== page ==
This performance is, for me anyway, intimately tied to a period in which I loved the band more vigorously and completely than I have loved just about anything. My love was familiar and familial; I knew them, the way Jeff jumped about, the way Stone carried on to distract us from the fact that Mike was the genuine talent, the way Eddie was constantly trapped between a desire to wake up in complete obscurity and a pathological inability to phone in even a single performance. I’m not going to pretend that the love isn’t still in my ribcage exactly where I left it whenever, every few years or so, I binge on old performances or see a show. Still, this broadcast, viewed in a shared TV room of my college dormitory, was likely the apex.
I should be clear that I can admit that the boys are not wearing fame well here. They are obviously altered to the point of mere coherence. The performance is more wild energy and gnashing teeth than focus or even showmanship: at one point, Eddie tells the crowd to “sing with me” and it’s clear they don’t know the song because it’s a cover of a band no one was listening to in 1992.
Watching it now, tonight, it occurs to me that this was the moment I realized Eddie was a decade older than me. Tied into that realization was a bunch of other ones: I was likely going to make it after all, I would probably go on to something like a marriage and maybe even a divorce, and I would only really get better at living if I risked forgetting every note in the guitar solos of the three versions of Alive I had in regular rotation. In other words, this performance marked the end of my struggles with adolescent depression and the beginning of my less spectacular struggles with adulthood. The epiphany was a slow one, probably more like making the same mistake a million times than a traditional epiphany; even as I felt something new and not altogether welcomed while Eddie, near thirty, sung about a teenaged wasteland, it took me less than week to find a recording of the song and commit it to memory.
Come to think of it, this performance might mark the beginning of my conscious love of covers. It is my love of covers that has had me defending Pearl Jam as they’ve essentially become largest cult band in the world, still filling arenas as soon as they announce a tour while more or less existing completely outside the notice of anyone who couldn’t write some version of my first sentence: their typical tour includes more covers than the total number of songs U2 takes on the road. Sure, as this band has aged, it’s become clear they can’t really write catchy songs. What they do – and what they’ve always done – is love music in a way that is close to how I love music. Eddie’s silly expectation that everyone would know the song is optimism. He wants to believe that everyone knows it because they should. Because it quite possibly saved his life.
In this clip, the Love and Mystery of music is made manifest in the form of the crowd: they are clumsy and embarrassing, but they pick him up when it’s time to sing his heart out. And now, every time I hear the song live, either recorded or in person, I get to sing along with a grown up, boring-ass crowd comprising survivors of the teenaged wasteland that almost took each of us down.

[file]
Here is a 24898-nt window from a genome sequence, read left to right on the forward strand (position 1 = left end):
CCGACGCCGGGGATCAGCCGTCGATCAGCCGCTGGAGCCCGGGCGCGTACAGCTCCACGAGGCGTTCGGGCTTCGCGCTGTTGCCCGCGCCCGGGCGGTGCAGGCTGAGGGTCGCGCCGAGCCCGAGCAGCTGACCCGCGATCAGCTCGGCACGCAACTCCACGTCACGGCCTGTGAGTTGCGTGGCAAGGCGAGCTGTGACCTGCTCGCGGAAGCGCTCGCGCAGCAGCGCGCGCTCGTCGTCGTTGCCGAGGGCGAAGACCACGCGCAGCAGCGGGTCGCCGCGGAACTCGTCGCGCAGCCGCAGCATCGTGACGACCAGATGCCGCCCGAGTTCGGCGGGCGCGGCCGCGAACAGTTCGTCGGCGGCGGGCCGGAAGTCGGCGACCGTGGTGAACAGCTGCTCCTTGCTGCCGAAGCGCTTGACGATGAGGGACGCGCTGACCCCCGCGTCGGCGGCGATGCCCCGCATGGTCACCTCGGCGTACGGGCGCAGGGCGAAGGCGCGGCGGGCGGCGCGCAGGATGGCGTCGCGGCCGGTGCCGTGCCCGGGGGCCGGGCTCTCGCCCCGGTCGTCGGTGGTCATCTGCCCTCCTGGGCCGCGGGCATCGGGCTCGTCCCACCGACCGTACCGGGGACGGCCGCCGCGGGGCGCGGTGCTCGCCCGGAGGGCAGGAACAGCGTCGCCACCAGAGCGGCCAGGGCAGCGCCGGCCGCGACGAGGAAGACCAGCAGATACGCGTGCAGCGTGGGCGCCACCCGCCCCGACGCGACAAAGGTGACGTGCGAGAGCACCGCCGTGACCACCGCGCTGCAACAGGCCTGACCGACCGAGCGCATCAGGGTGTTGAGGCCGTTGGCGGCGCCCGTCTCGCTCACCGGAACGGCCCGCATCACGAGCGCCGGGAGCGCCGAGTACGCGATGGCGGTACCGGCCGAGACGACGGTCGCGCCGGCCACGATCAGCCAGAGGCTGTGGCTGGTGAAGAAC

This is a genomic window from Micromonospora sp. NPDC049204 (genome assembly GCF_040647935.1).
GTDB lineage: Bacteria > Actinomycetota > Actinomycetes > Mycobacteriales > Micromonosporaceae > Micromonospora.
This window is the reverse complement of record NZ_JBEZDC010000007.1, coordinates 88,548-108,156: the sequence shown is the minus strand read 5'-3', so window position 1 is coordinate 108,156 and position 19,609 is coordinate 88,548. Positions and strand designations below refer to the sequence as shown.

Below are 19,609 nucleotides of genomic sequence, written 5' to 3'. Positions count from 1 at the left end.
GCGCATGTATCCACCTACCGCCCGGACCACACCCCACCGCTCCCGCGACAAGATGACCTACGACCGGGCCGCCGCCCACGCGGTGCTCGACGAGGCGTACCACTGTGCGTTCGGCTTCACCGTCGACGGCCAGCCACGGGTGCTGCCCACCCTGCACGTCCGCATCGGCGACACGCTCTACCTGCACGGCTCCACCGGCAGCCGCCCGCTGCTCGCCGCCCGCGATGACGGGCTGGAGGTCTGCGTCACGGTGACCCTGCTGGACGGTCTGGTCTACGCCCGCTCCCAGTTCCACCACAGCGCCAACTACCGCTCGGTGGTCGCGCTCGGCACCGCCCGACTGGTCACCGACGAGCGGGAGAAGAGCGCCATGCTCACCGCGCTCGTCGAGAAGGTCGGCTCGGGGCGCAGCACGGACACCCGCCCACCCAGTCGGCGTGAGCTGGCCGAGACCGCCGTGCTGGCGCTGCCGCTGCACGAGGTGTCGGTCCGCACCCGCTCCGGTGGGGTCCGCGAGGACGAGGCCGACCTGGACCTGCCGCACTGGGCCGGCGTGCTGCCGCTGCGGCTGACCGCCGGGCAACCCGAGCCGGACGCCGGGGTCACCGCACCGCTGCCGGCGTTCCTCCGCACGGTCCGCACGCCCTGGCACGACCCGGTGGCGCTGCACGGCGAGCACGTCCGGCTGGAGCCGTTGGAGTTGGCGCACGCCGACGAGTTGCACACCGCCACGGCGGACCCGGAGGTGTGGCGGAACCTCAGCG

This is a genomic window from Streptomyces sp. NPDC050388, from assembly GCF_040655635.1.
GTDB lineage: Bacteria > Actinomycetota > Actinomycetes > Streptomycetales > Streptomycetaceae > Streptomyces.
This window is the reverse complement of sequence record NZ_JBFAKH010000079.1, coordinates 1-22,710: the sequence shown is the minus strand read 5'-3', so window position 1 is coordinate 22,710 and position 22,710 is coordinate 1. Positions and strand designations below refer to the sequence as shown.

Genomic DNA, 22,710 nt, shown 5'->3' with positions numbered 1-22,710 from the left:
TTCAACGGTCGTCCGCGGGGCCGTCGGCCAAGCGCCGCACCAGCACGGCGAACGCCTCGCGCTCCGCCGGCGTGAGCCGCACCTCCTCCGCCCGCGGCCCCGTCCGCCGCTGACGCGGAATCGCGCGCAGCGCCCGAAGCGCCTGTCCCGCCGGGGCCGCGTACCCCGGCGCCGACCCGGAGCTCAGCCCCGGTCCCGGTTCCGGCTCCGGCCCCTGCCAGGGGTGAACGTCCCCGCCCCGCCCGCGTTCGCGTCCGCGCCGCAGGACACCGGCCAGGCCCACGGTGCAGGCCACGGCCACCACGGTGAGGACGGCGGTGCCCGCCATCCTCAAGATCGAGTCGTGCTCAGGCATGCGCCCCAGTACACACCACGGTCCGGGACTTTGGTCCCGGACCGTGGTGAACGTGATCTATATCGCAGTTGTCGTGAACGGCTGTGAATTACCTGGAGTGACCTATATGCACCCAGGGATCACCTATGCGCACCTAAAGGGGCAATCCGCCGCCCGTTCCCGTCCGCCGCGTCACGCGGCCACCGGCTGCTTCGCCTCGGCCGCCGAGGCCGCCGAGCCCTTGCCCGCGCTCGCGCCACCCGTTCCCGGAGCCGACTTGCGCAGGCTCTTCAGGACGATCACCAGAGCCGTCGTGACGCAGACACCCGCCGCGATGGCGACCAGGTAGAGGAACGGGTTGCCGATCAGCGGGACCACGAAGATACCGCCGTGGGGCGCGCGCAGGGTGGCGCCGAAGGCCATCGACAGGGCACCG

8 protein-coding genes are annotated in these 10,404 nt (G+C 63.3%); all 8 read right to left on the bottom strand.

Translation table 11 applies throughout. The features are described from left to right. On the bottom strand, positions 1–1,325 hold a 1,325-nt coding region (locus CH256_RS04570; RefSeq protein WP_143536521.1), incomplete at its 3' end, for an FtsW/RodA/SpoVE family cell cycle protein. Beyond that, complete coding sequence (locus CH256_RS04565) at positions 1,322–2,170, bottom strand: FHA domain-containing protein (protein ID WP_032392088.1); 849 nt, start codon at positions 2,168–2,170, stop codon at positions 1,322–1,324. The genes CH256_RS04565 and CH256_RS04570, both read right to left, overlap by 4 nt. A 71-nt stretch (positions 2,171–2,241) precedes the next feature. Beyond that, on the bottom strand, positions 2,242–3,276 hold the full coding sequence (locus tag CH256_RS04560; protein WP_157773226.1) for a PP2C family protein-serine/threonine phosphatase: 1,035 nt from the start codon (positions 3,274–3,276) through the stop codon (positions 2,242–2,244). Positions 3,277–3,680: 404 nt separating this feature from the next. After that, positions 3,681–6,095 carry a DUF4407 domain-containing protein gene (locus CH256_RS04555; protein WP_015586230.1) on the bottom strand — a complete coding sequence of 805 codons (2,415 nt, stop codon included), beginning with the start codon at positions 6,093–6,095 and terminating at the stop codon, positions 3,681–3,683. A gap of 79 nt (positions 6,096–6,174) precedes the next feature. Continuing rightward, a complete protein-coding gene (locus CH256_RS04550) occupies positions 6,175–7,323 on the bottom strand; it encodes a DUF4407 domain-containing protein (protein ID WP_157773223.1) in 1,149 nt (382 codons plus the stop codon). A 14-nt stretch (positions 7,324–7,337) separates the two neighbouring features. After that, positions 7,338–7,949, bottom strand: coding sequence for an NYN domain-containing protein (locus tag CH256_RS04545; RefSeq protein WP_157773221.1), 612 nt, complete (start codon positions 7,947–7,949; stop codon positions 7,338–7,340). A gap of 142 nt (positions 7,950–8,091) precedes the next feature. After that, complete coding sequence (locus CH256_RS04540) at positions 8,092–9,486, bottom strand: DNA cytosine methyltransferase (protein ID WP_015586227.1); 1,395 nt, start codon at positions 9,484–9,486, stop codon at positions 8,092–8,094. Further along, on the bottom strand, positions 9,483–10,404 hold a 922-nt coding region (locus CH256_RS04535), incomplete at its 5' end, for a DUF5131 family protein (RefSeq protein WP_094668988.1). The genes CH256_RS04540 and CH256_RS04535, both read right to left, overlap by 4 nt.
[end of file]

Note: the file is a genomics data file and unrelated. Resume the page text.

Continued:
A few years ago, which you might construe as almost 20, I lent my pickup truck to the couple that lived below me for the afternoon so they could move something. A little while later, I asked my neighbor if they had listened to the CD that was in the truck, Susan Tedeschi’s Just Won’t Burn. “Oh no. I saw all the cute stickers on her guitar on the cover and I just couldn’t listen to it,” she said. Her loss.
Tedeschi, already raking in the good reviews for her new album Let Me Get By with husband Derek Trucks, has only gotten better. This performance, from an Austin City Limits from 2003, is a perfect example of the dichotomy between her personality and her music. Pixieish and cute, she seems almost timid in her introduction to Dylan’s song.
But when she starts singing, her voice fills every space in the room. You can see the audience being won over, and with the help of some great performances by sidemen Jason Crosby (violin) and organist William Green, she holds the crowd’s attention right up until the final second.
On June 21, 1977, Elvis Presley looked like shit. He was playing a concert in Rapid City, South Dakota, and he looked a parody of “old Elvis”: puffy, sweaty, bedazzled in a rhinestoned jumpsuit that went two steps beyond flashy into ridiculous. Yet against all odds, he delivered one of the best performances of his entire career. Two months later he was dead.
Near the end of the evening’s concert, Elvis threw a curveball. He’d already gotten through the hits: “That’s All Right,” “Jailhouse Rock,” and had just finished a half-assed mumble through “Hound Dog.” Next up on the setlist was his standard closer, “Can’t Help Falling in Love.” But as the band was about to start, he waved them off. “I’m gonna do this first,” he said, and sat down at the piano.
The way he set the next song up indicated another train wreck was imminent. The piano didn’t have a mic stand, so he made a stagehand stand there holding the microphone up to his mouth. “I don’t know all the chords,” he muttered, “so if you hear me getting my fingers caught in the keys back here you know what it is.” He introduced the song as one about to be released on his new album Unchained Melody, but that was not the album’s title (it was Moody Blue).
Then he began to sing. The song was “Unchained Melody” (he got that title right at least) and he put in passion and heartbreak that long been absent in his work. Really, the performance speaks for itself, Elvis at his most vulnerable, alone at the piano (beware the YouTube versions where you hear a band; RCA foolishly dubbed that onto a posthumous single, but the performance was solo). Amidst all the excess, the hangers-on, the drugs, and the rhinestones, The King’s true talent shone through, one last time.
If you have a question you’d like us to answer, leave it in the comments, or e-mail it to covermefeature01(at)gmail(dot)com.